Catalonia to repair memory of executed ‘witches’

Tortured, hanged, condemned without trial: Catalonia's regional parliament passed a resolution on Wednesday to rehabilitate the memory of hundreds of women executed for "witchcrafts" between the 15th and 18th centuries.

witches catalonia spain
Catalan folklore is full of myths about witchcraft (Bruxería in Catalan). Image: Public Domain/Wikipedia

The move was driven by pro-independence and left-wing groups who believe these women were “victims of misogynistic persecution”. They want their memory to be honoured by naming streets after them.

The centuries-long witch-hunt was particularly intense in this northeastern region of Spain.

An investigation by local scientific journal Sapiens and research by Barcelona historian Pau Castell found that Catalonia was one of the first regions in Europe to carry out witch hunts, starting in 1471.

It is also considered one of the regions where the most executions took place.

“We have recently discovered the names of more than 700 women who were persecuted, tortured and executed between the 15th and 18th centuries,” say the groups behind the resolution which was passed by a large majority of 114 in favour, 14 against and six abstentions.

The lives and tragic deaths of these women will now be reviewed from a gender perspective to raise public awareness about their fate, echoing similar initiatives in Spain’s Navarre region but also in Scotland, Switzerland and Norway.

“Before they called us witches, now they call us ‘feminazis’ or hysterical or sexually frustrated. Before they carried out witch hunts, now we call them femicides,” said regional deputy Jenn Diaz of the ruling ERC.

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Qatar emir visits Spain as EU eyes gas alternatives

Qatar's emir began a state visit to Spain on Tuesday as Europe seeks to diversify its natural gas supply sources to reduce its energy dependence on Russia.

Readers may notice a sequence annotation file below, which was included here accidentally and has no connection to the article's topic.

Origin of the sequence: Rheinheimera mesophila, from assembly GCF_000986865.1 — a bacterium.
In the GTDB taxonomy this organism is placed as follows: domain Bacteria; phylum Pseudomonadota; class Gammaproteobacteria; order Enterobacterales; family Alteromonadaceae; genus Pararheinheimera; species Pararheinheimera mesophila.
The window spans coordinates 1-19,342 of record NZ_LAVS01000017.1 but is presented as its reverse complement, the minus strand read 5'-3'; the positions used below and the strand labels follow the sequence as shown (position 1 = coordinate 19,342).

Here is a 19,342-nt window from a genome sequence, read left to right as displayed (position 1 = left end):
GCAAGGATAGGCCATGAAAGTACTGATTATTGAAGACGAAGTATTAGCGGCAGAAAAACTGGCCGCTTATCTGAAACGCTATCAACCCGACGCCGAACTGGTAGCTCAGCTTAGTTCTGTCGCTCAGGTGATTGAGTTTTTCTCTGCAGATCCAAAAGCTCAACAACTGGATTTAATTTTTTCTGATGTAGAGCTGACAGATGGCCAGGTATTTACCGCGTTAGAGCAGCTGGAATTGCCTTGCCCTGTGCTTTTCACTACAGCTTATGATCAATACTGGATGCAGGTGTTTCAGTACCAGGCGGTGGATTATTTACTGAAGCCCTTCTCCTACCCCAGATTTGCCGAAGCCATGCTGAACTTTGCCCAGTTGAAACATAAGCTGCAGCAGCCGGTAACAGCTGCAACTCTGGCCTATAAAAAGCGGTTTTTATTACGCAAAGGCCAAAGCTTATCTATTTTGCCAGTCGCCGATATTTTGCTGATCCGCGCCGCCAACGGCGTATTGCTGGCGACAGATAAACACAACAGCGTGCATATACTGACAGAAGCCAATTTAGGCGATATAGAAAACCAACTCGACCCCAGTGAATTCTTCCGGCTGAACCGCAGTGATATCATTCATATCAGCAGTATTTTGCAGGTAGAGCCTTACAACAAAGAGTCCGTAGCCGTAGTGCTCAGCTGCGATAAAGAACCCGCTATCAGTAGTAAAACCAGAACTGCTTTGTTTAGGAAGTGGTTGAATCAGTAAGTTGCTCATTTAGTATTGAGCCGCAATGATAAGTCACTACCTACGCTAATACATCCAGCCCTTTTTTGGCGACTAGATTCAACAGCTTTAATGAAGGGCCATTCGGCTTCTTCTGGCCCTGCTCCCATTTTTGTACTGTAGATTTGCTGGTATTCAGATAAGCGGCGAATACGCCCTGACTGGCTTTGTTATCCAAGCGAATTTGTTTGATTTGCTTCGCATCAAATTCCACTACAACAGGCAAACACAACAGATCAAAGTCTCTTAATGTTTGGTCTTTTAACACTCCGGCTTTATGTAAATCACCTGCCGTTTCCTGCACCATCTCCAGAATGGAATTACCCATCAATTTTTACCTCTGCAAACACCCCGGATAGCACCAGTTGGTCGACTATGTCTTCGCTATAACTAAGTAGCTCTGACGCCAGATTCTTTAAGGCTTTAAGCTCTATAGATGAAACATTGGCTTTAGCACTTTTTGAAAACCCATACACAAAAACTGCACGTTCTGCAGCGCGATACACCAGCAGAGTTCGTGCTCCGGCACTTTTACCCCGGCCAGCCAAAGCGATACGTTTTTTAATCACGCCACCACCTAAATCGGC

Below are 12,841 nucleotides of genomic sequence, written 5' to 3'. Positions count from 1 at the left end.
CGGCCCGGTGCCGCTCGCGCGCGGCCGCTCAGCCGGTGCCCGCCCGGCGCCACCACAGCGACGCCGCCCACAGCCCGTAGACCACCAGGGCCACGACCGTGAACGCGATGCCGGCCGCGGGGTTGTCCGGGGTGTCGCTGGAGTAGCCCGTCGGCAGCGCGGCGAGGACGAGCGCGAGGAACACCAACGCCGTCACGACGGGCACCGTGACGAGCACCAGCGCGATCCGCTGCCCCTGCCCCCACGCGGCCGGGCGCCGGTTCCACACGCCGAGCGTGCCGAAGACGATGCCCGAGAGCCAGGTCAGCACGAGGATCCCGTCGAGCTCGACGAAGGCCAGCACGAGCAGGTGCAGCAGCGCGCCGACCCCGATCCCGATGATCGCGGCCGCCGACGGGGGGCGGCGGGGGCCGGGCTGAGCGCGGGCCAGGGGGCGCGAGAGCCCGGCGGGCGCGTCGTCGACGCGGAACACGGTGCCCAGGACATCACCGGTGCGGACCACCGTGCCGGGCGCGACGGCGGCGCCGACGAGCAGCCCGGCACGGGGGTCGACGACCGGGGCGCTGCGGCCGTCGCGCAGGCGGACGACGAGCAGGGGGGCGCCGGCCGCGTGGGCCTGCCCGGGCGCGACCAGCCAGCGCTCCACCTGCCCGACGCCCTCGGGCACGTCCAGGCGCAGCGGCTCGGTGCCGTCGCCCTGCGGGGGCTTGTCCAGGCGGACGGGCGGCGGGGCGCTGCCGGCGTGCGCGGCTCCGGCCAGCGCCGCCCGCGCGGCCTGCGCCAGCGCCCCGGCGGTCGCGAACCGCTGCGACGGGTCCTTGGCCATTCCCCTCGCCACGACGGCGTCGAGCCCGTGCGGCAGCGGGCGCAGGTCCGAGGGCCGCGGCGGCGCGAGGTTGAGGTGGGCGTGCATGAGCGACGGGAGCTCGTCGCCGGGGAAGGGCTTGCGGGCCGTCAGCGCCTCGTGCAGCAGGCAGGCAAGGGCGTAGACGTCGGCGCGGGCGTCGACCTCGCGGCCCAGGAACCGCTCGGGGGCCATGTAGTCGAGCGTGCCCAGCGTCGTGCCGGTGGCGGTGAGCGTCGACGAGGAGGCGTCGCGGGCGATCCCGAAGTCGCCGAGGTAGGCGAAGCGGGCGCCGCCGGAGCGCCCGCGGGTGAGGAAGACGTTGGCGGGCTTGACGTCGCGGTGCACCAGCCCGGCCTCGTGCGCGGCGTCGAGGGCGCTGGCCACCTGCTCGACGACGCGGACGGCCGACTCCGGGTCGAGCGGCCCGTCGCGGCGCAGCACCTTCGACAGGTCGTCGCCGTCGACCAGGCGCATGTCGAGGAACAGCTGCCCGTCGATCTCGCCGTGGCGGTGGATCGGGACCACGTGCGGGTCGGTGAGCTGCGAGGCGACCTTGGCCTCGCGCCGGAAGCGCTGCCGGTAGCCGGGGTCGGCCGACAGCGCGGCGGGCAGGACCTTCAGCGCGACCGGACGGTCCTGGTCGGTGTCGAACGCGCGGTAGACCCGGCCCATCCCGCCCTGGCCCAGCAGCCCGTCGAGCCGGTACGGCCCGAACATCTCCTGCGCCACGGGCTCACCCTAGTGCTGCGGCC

Qatar emir visits Spain as EU eyes gas alternatives

Sheikh Tamim bin Hamad Al-Thani was welcomed by King Felipe VI at Madrid’s royal palace at the start of his two-day visit, his first to Spain since he ascended the throne in 2013.

The emir, who is accompanied by Qatar’s foreign and energy ministers, is scheduled to hold talks with Prime Minister Pedro Sánchez on Wednesday.

Spain and Qatar are expected to sign a dozen economic and commercial contracts during his visit, mainly regarding energy, according to a Spanish government source.

The visit comes as the European Union is aiming to cut its reliance on Russian gas by two-thirds this year due to Russia’s invasion of  Ukraine.

Russia currently supplies around 40 percent of Europe’s gas needs.

Qatar, which has the third-largest natural gas reserves in the world, is currently Spain’s fifth-biggest supplier of natural gas after the United States, Algeria, Nigeria and Egypt.

The country accounted for 4.4 percent of Spain’s total gas imports in April and the Spanish government hopes this share could increase.

“We are working closely with out European counterparts” on the long-term supply of liquefied natural gas (LNG), Qatar’s ambassador to Spain, Abdullah Al-Hamar, told Spanish daily 20 Minutos.

The emir of Qatar’s trip to Europe will also include visits to Germany, Britain, Slovenia and Switzerland, where he will attend the World Economic Forum which will run in the mountain resort of Davos from May 22nd-26th.